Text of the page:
[The Box: A Hidden Truth]
It all started during one of her usual routine visits to see her family in Timmins, her hometown, sometime in the mid to late nineties. Timmins is a mining community in Northern Ontario, small, isolated, remote and prone to very bad weather. Perhaps not appealing to most people, this little town, however, holds a lot of memories and history for Paula and her family. Both sets of Paula’s grandparents had arrived in this Canadian wilderness in the early 1900s. All of them came from Italy.
While her mother’s parents both tragically died young, along with her paternal grandmother, her paternal grandfather, Leo Mascioli, lived a long, exciting and prosperous life. He had been one of the early pioneers in the then booming mining town. He saw opportunities to develop it, to bring in much needed supplies, to build and provide different venues to entertain its people. After all, this was a rough and tough mining town with nothing to do after the men got off their shifts at the mines. Her grandfather started showing movies in a back room, charging 25 cents a head and providing kitchen chairs to sit on. This was a groundbreaking novelty for this remote town. He also entertained the people of Timmins with a saloon, and went on to build dance halls, bowling alleys, full fledged movie theatres, skating rinks, hotels, car dealerships, etc. He saw opportunity, and had the courage and drive to take the risks and create much needed businesses in the north. He was forward thinking, and driven by a desire for a better life than the one he had left behind in Italy. He was from a poor, small town in Abruzzo.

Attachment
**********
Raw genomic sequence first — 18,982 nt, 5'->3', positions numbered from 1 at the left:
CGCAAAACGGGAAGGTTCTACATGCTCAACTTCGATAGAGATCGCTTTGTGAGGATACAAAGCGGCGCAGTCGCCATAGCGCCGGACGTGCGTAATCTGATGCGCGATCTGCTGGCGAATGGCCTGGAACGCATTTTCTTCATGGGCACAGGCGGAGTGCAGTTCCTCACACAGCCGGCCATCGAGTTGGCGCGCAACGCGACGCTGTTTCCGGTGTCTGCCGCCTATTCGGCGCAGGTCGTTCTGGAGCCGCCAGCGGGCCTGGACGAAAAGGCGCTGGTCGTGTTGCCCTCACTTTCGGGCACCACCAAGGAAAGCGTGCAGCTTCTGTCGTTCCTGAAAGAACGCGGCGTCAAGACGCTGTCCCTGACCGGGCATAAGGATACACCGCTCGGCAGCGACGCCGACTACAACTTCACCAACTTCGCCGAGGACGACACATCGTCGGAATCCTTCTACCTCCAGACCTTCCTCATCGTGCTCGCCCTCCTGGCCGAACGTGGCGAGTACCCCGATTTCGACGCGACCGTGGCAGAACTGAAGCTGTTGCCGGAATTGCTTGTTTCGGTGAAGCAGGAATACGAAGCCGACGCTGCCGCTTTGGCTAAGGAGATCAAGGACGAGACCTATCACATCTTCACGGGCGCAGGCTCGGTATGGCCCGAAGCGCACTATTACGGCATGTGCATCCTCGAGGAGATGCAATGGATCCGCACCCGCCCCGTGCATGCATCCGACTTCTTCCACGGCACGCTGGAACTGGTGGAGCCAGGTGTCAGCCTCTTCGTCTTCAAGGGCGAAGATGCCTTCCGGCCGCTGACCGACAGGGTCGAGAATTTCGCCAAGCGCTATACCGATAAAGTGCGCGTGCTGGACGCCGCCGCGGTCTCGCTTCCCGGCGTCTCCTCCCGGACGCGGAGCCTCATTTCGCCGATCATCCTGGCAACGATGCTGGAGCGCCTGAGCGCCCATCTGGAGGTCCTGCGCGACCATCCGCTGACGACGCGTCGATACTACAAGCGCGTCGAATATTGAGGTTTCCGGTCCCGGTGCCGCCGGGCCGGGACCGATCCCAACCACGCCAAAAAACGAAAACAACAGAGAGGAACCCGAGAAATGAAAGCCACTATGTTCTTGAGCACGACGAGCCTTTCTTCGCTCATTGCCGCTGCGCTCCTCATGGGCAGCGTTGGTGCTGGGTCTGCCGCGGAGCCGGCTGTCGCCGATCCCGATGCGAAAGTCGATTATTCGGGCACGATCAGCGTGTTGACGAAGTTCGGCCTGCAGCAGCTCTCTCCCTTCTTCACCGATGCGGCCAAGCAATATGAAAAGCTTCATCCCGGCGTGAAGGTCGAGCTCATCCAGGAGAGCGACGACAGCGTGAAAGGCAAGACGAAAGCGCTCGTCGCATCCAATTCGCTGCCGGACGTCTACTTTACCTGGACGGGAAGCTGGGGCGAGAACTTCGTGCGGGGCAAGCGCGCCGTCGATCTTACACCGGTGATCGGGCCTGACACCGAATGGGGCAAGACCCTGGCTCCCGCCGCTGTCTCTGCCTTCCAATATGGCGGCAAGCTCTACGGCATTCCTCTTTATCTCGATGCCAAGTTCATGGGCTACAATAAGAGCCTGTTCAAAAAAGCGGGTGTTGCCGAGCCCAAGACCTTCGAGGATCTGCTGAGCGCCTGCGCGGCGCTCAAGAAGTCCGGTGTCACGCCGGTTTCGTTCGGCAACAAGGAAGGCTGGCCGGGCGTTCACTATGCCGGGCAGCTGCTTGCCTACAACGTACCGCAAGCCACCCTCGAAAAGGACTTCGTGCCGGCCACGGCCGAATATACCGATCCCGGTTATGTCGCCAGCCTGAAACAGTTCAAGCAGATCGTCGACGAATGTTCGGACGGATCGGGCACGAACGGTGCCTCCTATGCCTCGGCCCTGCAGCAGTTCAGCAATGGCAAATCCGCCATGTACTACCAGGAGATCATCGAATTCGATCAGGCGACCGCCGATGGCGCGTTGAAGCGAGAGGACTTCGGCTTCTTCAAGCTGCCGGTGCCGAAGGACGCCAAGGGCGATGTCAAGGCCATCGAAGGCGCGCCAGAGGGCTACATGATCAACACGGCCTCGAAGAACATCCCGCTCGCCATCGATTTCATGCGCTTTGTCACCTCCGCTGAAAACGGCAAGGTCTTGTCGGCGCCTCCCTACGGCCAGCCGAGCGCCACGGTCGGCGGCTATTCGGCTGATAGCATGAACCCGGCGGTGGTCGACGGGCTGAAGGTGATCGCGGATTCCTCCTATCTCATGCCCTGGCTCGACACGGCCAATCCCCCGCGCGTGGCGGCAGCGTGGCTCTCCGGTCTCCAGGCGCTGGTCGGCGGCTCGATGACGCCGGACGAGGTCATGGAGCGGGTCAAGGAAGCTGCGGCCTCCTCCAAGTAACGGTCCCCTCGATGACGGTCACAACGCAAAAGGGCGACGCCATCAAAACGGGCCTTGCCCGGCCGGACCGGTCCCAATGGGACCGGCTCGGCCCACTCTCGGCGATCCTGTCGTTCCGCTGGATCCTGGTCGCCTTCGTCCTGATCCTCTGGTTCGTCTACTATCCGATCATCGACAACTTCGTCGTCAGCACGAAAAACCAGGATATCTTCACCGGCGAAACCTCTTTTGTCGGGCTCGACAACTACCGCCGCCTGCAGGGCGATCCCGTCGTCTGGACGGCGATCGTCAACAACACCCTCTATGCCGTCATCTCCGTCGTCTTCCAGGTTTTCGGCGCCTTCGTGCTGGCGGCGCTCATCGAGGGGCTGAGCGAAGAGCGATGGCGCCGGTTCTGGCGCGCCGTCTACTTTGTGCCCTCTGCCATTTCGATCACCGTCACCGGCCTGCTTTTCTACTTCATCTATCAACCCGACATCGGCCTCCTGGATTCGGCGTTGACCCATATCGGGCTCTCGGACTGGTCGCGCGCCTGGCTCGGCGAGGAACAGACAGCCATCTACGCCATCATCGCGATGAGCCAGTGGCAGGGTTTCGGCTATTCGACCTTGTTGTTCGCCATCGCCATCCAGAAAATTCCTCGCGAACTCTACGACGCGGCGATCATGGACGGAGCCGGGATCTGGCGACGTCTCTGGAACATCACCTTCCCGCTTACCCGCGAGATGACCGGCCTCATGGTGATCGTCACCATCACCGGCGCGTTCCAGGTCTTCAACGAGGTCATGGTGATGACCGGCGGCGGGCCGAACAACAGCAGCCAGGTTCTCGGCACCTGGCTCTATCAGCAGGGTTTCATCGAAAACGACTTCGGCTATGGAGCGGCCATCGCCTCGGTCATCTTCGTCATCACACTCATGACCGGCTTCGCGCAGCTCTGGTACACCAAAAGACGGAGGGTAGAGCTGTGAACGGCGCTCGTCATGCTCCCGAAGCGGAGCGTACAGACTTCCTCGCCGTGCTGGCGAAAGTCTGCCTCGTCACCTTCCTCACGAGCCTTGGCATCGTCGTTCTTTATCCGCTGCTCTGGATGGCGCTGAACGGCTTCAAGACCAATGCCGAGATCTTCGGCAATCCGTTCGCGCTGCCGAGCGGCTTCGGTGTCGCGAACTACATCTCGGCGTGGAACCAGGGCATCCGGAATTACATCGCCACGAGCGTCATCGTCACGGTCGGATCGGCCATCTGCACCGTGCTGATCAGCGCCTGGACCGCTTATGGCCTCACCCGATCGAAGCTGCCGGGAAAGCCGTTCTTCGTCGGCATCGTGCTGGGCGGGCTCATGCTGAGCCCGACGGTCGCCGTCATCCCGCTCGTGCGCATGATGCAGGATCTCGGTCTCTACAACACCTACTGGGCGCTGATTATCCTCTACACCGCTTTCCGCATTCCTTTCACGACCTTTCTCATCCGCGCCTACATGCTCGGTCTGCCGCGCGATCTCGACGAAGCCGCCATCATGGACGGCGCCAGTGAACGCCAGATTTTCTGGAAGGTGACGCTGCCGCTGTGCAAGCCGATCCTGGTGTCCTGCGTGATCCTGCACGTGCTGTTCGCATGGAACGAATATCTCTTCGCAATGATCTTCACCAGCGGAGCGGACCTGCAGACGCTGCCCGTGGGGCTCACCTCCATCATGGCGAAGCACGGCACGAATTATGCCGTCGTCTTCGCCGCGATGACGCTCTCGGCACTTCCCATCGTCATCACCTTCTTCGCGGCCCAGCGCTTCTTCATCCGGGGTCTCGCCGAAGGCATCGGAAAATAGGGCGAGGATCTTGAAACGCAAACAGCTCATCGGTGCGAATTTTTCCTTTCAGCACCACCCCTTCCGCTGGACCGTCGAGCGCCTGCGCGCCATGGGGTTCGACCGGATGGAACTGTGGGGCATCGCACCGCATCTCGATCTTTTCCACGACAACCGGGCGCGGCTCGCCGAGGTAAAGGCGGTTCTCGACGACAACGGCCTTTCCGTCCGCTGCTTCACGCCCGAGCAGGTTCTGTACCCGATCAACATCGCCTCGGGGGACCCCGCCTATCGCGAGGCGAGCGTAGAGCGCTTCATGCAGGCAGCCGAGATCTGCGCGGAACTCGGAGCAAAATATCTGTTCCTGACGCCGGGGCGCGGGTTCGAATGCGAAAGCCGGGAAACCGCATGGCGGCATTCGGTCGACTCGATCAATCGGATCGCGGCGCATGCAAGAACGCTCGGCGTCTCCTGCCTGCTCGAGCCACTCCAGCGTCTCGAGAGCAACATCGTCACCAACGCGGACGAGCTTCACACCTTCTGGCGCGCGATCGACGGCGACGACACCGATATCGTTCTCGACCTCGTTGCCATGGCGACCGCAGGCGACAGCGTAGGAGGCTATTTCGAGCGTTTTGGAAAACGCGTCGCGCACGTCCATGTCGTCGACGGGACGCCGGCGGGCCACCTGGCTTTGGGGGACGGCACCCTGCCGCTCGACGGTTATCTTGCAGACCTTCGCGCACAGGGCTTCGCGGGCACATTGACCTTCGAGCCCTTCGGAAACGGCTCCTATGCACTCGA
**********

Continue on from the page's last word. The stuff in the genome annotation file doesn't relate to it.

He became a respected and, alas, also envied character in Northern Ontario as his businesses spread beyond Timmins. Stories would abound - some true, many false. Where does fact end and fiction begin?
This question applies perfectly when discussing Leo’s innocence or guilt surrounding his arrest in June 1940, immediately after Mussolini allied with Hitler during WWII. Italy had pretended to remain ‘neutral’ during the war, but speculation had it that Mussolini decided that allying with an advancing menace like Hitler was safer than being in harm’s way of him. After the declaration of war, Italy immediately became an enemy of the British Empire, thus of Canada as well.
Driven by fear and war hysteria, thousands of Italian Canadians were immediately arrested. In just a few hours they had become “enemy aliens” and were suspected of being disployal and of representing a threat to Canada. These individuals were ripped from their families without having the time to save goodbye or to pack a suitcase, often leaving behind wives and children to fend for themselves. The government apparently ceased all personal and business bank accounts belonging to the interned and doled out a monthly allowance to the families left behind, until the money ran out. Of those that were not interned, many had to report monthly to the local authorities as they too, were viewed with suspicion and labelled as enemy aliens. The majority of internees had their properties and businesses confiscated by the Canadian government, and sold off for peanuts. Rather than returning their properties and businesses to them after they were tried and freed, internees returned home, only to discover that they had to start all over again. This was possibly the greatest injustice done to them. After all, not one individual arrested and accused of being disloyal to Canada was ever found guilty. One by one, they were all freed.
Paula’s grandfather, Leo Mascioli and her great uncle, Tony Mascioli, were arrested and interned together with more than 600 Italian Canadians. While her family was among the few fortunate ones to have their properties and businesses spared (after a lot of convincing from her young father at the time), the experience had a lasting effect on the family.